Sri Lanka holds rates, state credit picks up
ECONOMYNEXT – Sri Lanka’s Central Bank kept policy rates unchanged, saying private credit has started to slow in September but money supply growth picked up due to government borrowing.
In its November monetary policy announcement, the Central Bank said it was keeping the rate at which money is printed overnight at 8.50 percent and the excess cash is withdrawn at 9.00 percent.
In September, 12-month private credit growth fell to 25.6 percent, down from 27.3 percent in August. But broad money supply grew at a faster 18.4 percent pace, from 17.4 percent due to larger state borrowings.
In November, consumer prices will pick up due to turnover-based taxes, but lower deficits in the future can help keep inflation in check, the Central Bank said.
"Aggregate demand pressures are expected to remain well contained, supported by pre-emptive monetary policy measures, coupled with the continuation of the envisaged fiscal consolidation process, and as a result, inflation is expected to remain stable in mid-single digit level in the period ahead," the Central Bank said.
But the Central Bank began to effectively ease policy in November by outright purchase of Treasury bills from the banking system to sterilise interventions, injecting printed money for two months at a little over 9.00 percent.
Banks can lend the newly created money, driving up aggregate demand and imports over and above net forex inflows coming into the country.
This, in turn, will require more forex reserve sales to hold the rates or a depreciation of the currency to cut real wages of the domestic population and make them poorer or less affluent.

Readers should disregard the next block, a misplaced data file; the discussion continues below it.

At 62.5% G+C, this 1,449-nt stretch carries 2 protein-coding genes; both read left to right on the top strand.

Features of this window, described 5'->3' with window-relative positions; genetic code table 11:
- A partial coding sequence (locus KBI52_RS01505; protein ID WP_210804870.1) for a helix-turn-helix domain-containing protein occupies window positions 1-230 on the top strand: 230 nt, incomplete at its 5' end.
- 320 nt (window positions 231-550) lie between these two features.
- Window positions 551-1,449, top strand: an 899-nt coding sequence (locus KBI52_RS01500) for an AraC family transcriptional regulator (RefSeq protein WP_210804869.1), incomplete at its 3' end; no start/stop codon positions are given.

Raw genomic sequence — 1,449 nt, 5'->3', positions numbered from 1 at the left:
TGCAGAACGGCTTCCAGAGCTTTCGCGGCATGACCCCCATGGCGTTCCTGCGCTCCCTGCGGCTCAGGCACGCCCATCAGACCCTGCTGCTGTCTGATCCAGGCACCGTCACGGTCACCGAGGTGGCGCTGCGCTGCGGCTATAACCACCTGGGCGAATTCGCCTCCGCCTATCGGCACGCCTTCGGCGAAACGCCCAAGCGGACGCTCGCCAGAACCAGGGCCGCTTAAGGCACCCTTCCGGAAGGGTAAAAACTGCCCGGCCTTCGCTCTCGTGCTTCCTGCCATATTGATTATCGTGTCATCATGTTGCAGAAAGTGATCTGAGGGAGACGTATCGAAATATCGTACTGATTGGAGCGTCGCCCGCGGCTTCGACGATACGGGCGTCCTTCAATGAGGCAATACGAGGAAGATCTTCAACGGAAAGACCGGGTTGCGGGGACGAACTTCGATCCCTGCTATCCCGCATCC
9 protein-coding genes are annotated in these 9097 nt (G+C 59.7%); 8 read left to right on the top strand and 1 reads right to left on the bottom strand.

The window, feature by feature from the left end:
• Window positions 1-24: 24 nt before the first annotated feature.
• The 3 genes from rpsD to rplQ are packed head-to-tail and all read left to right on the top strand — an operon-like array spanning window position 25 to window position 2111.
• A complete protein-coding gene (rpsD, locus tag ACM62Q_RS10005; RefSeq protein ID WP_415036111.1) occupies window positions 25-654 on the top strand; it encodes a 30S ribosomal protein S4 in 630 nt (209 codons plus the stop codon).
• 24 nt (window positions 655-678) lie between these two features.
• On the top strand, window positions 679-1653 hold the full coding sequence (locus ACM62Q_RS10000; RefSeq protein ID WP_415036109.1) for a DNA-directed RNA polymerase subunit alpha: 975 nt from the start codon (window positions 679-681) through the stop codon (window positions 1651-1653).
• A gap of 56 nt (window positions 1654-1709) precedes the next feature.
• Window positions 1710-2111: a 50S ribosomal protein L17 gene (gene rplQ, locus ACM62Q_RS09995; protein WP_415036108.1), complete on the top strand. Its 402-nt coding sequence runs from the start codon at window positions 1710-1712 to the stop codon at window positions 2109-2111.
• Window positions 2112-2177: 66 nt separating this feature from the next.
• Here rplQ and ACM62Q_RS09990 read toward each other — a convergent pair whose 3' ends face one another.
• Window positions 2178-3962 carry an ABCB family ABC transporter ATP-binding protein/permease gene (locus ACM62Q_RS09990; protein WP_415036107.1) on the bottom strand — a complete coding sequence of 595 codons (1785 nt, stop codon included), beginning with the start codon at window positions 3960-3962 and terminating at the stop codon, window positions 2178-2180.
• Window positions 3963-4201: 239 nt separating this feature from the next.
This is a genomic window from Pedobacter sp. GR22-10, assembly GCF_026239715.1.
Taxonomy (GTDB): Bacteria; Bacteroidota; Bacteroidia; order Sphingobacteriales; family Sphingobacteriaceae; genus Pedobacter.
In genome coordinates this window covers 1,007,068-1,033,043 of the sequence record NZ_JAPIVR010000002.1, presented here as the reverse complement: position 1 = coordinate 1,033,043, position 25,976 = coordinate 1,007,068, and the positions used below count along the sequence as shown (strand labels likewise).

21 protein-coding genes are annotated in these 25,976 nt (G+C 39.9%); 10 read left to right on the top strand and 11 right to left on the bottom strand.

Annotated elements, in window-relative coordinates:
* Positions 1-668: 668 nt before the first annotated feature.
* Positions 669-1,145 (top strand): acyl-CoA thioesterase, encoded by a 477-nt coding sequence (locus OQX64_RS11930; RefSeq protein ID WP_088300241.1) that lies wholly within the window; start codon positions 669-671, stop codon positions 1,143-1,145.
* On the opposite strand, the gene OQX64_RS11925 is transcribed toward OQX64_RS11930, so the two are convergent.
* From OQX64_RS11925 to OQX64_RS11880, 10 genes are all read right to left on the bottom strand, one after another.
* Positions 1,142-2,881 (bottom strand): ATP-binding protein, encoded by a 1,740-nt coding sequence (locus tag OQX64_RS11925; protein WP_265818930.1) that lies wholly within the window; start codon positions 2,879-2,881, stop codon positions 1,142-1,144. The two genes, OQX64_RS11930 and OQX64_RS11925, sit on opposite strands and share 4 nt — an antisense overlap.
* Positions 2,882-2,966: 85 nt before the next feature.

Until November, the Central Bank had been sterilising intervention in the forex market with overnight liquidity, which was a comparatively ‘tighter’ policy.
Because Sri Lanka has a pegged exchange rate, where the Central Bank sells dollars to maintain an exchange rate, liquidity is either withdrawn or injected through sales and purchases of dollars, as well as through sales and purchases of domestic securities.
Analysts say the issue is the primary problem with all so-called, soft-pegged central banks, which suffer balance of payments trouble and run to the International Monetary Fund from time to time. Such countries will continue to do so, until monetary policy is fundamentally overhauled, they say.
Analysts say in countries like Indonesia, which also has loose policy like Sri Lanka, high inflation and currency troubles, is present despite budget deficits lower than 3.0 percent of its gross domestic product.
(Colombo/Nov29/2016 – Update I)